The science test you’ve been dreading has finally come to haunt you. You walk in, and the teacher routinely reminds you of the weight of the test on your grade, 80%. The teacher hands out the test and you blankly stare at the questions that can either build up, or destroy your grade. Unconformities?! What are they? Scrolling through the pages, you finally find some questions you know. The teacher announces that there are only 5 minutes left before you must turn your answers in. In a hurry, you halfheartedly guess most of the test, hoping that you get lucky. Days pass, and you receive your final grade for the test. Next to your score you see an F in bright red. Frantically, you race to the computers to check your overall grade. You log on only to see a perfectly stable B+ plummet down to a D. On the bus home, you are tense, assured that your parents have seen the obvious drop. Walking through the door, your mom asks “How’d the test go?” Stammering, you reply with “Er--well that's a long story”. Confused she asks for the test, and you wearily hand it over. You immediately see the disappointment in your mom’s face as she flips throughout the pages. Your punishment was groundation, and after your mom lectures you, she walks out. You think for a while, and realize that you could’ve prevented all of this if you simply studied instead of playing that game for longer.
“Only an 84? Wow.” I whipped my head around to see who dared to say that. I was happy with my score, for it was a great improvement from my past grade. I knew how much I had worked for this and I felt proud, but my arch-nemesis, Michael Sober, ;;;;;
Tears stung in my eyes as I gazed down at the dreaded product of neglect, already feeling a cold weight tug at my heart. Looking at my practice log, I determined that within the twenty-four hours remaining before it was due, I needed to make up the eight hours of practicing I had been lazily putting off. After informing my mom of this impossible feat, she told me that I would not be staying up past midnight to practicing as a meager attempt to salvage my grade. The next day I turned in my log with a hint of discouragement as I awaited my grade. I didn’t fail the class, but I still had to live with the knowledge that I could have done better. I tried to justify what happened by saying I wasn’t used to Jr. High with its additional seven classes,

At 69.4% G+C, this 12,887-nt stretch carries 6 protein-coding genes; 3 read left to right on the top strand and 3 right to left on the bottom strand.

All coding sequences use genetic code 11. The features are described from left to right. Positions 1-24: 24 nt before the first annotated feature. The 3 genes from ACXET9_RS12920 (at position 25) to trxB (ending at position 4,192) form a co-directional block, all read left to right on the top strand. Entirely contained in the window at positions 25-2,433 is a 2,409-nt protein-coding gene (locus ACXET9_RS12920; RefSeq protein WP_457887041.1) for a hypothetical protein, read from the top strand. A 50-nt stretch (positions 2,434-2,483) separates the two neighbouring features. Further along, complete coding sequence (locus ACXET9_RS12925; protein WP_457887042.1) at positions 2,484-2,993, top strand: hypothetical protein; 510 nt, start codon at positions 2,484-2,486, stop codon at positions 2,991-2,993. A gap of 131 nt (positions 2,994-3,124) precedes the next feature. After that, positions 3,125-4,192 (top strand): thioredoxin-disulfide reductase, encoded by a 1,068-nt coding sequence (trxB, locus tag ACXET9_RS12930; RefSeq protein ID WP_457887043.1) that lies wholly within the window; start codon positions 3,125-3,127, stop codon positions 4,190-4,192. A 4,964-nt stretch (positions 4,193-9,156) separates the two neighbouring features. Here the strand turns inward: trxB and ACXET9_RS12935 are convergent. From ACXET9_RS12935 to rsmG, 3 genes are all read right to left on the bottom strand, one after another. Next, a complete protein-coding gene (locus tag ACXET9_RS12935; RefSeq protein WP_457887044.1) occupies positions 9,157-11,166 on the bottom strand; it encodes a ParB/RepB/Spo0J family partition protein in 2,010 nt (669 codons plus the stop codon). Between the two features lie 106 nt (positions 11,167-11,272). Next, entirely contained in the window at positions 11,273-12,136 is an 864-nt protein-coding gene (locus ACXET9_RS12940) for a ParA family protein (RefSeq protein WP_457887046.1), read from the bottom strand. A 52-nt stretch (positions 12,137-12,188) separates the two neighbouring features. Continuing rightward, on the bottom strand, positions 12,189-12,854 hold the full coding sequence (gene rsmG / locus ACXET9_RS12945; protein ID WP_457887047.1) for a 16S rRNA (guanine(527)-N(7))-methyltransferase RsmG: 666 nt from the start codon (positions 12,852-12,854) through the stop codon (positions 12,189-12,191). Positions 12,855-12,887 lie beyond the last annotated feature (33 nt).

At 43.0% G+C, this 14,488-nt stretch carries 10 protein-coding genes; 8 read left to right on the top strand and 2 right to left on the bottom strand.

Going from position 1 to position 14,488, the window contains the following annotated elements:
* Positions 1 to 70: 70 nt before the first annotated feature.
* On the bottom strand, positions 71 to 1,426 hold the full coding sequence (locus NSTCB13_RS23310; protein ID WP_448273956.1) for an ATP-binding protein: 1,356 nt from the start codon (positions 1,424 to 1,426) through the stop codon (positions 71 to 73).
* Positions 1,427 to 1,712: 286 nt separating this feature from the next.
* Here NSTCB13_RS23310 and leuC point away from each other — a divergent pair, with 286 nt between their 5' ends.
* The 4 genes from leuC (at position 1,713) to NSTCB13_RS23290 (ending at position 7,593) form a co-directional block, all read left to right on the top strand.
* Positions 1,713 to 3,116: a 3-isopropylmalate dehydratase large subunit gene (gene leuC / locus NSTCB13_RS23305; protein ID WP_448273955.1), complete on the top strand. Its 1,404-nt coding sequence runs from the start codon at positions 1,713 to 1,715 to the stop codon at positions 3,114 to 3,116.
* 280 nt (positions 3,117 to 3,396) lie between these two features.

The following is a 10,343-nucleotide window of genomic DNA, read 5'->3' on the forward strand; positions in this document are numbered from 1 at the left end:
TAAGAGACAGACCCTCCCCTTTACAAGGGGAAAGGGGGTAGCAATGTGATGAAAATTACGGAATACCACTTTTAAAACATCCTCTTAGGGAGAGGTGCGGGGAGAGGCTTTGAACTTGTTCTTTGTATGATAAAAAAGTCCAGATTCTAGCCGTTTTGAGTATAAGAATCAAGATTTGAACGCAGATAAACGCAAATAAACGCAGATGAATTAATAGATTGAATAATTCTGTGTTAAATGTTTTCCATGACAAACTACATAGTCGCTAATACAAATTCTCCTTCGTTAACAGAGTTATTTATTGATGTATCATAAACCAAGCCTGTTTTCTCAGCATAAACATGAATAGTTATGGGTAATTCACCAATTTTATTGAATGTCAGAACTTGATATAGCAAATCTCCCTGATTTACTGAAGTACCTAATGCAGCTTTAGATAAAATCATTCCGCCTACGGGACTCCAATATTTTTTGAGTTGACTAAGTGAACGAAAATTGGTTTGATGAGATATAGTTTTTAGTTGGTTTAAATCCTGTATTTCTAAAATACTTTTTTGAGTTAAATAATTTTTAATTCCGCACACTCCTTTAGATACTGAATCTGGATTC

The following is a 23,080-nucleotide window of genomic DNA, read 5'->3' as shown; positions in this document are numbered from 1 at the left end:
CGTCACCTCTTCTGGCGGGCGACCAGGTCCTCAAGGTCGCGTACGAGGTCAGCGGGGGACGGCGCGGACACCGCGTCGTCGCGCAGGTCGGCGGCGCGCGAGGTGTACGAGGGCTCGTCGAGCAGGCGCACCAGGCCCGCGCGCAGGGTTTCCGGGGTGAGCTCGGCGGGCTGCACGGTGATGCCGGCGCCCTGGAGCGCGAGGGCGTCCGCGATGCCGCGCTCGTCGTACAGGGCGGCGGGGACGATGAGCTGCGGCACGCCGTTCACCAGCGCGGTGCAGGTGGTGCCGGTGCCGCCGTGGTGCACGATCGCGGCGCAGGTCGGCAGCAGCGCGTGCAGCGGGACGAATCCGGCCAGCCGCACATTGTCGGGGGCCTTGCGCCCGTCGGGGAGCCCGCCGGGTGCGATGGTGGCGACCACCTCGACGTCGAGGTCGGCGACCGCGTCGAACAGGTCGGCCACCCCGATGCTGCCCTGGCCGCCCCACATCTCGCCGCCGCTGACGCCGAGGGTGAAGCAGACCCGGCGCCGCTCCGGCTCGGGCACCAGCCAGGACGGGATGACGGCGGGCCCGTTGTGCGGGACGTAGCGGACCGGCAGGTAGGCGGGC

The two and a half months of summer ended and I was ready to start 8th grade. I was excited and I found out I was in the same pod with my best friend. I felt confident as I walked into room B5 and greeted Mr. Gill. The year started great and I knew my way to all my classes. I studied a lot more in 8th grade. Nearly every test I studied. And by the end of the marking period I had all A’s and B’s. I brought my lunch from home more often and I participate more in class.
First I think I deserve this type of grade because it’s a good grade. Everyone knows that. Teachers tell me all the time that they are glad I pay attention. They also say its good to just do the work and
Receiving a B has taught me that as long as I try my best, no matter the outcome I should proud of what I did or accomplished. Now when I do something that I do my best on and it doesn't work out the way I want it to I shouldn’t think that I failed, I should be happy because I worked hard on it.
Knowing I didn’t study, I held in my breath and closed my eyes as he handed me the three sheets of scribbles and sloppily circled answers. Slowly I opened my eyes and looked down at my grade, and there it was, 49%. My first failing grade. My cheeks turned as red as the sharpie the teacher used to mark my paper. Embarrassment and shame crashed over me. Page flip after page flip, I scanned my mistakes and then immediately shoved the papers into my folder. Other classmates were gawking at their success and I didn’t want them to see my failure. That grade haunted my mind for forever, it seemed.